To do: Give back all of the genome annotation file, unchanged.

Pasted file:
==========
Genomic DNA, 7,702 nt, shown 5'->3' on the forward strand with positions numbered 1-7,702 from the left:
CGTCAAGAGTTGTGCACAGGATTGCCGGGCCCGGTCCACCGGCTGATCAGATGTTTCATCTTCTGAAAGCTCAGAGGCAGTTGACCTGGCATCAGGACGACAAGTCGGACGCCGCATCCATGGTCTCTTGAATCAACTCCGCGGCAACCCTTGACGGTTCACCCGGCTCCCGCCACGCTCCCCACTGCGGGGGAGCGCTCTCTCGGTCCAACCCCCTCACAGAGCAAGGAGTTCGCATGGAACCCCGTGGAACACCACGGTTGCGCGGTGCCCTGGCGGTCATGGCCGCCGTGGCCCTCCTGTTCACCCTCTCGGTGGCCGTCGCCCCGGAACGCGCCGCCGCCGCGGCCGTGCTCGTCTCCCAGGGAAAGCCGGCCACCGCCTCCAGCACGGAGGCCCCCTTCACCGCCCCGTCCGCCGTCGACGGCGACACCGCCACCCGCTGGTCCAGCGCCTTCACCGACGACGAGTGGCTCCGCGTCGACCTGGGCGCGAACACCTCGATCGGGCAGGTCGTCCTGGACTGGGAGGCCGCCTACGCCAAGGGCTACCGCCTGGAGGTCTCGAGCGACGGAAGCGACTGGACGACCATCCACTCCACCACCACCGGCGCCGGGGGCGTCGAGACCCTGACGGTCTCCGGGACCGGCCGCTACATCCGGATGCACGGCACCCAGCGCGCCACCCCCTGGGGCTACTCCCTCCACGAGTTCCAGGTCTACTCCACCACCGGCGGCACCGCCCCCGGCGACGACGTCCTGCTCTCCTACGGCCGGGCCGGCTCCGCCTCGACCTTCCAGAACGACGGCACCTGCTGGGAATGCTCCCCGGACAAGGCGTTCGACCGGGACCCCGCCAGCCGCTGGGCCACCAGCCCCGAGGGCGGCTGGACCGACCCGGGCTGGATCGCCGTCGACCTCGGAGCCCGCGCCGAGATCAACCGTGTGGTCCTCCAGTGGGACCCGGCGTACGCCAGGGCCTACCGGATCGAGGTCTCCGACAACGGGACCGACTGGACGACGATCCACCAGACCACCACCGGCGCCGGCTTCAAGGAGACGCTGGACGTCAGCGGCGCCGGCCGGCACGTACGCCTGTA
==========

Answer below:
Genomic DNA, 7,702 nt, shown 5'->3' on the forward strand with positions numbered 1-7,702 from the left:
CGTCAAGAGTTGTGCACAGGATTGCCGGGCCCGGTCCACCGGCTGATCAGATGTTTCATCTTCTGAAAGCTCAGAGGCAGTTGACCTGGCATCAGGACGACAAGTCGGACGCCGCATCCATGGTCTCTTGAATCAACTCCGCGGCAACCCTTGACGGTTCACCCGGCTCCCGCCACGCTCCCCACTGCGGGGGAGCGCTCTCTCGGTCCAACCCCCTCACAGAGCAAGGAGTTCGCATGGAACCCCGTGGAACACCACGGTTGCGCGGTGCCCTGGCGGTCATGGCCGCCGTGGCCCTCCTGTTCACCCTCTCGGTGGCCGTCGCCCCGGAACGCGCCGCCGCCGCGGCCGTGCTCGTCTCCCAGGGAAAGCCGGCCACCGCCTCCAGCACGGAGGCCCCCTTCACCGCCCCGTCCGCCGTCGACGGCGACACCGCCACCCGCTGGTCCAGCGCCTTCACCGACGACGAGTGGCTCCGCGTCGACCTGGGCGCGAACACCTCGATCGGGCAGGTCGTCCTGGACTGGGAGGCCGCCTACGCCAAGGGCTACCGCCTGGAGGTCTCGAGCGACGGAAGCGACTGGACGACCATCCACTCCACCACCACCGGCGCCGGGGGCGTCGAGACCCTGACGGTCTCCGGGACCGGCCGCTACATCCGGATGCACGGCACCCAGCGCGCCACCCCCTGGGGCTACTCCCTCCACGAGTTCCAGGTCTACTCCACCACCGGCGGCACCGCCCCCGGCGACGACGTCCTGCTCTCCTACGGCCGGGCCGGCTCCGCCTCGACCTTCCAGAACGACGGCACCTGCTGGGAATGCTCCCCGGACAAGGCGTTCGACCGGGACCCCGCCAGCCGCTGGGCCACCAGCCCCGAGGGCGGCTGGACCGACCCGGGCTGGATCGCCGTCGACCTCGGAGCCCGCGCCGAGATCAACCGTGTGGTCCTCCAGTGGGACCCGGCGTACGCCAGGGCCTACCGGATCGAGGTCTCCGACAACGGGACCGACTGGACGACGATCCACCAGACCACCACCGGCGCCGGCTTCAAGGAGACGCTGGACGTCAGCGGCGCCGGCCGGCACGTACGCCTGTA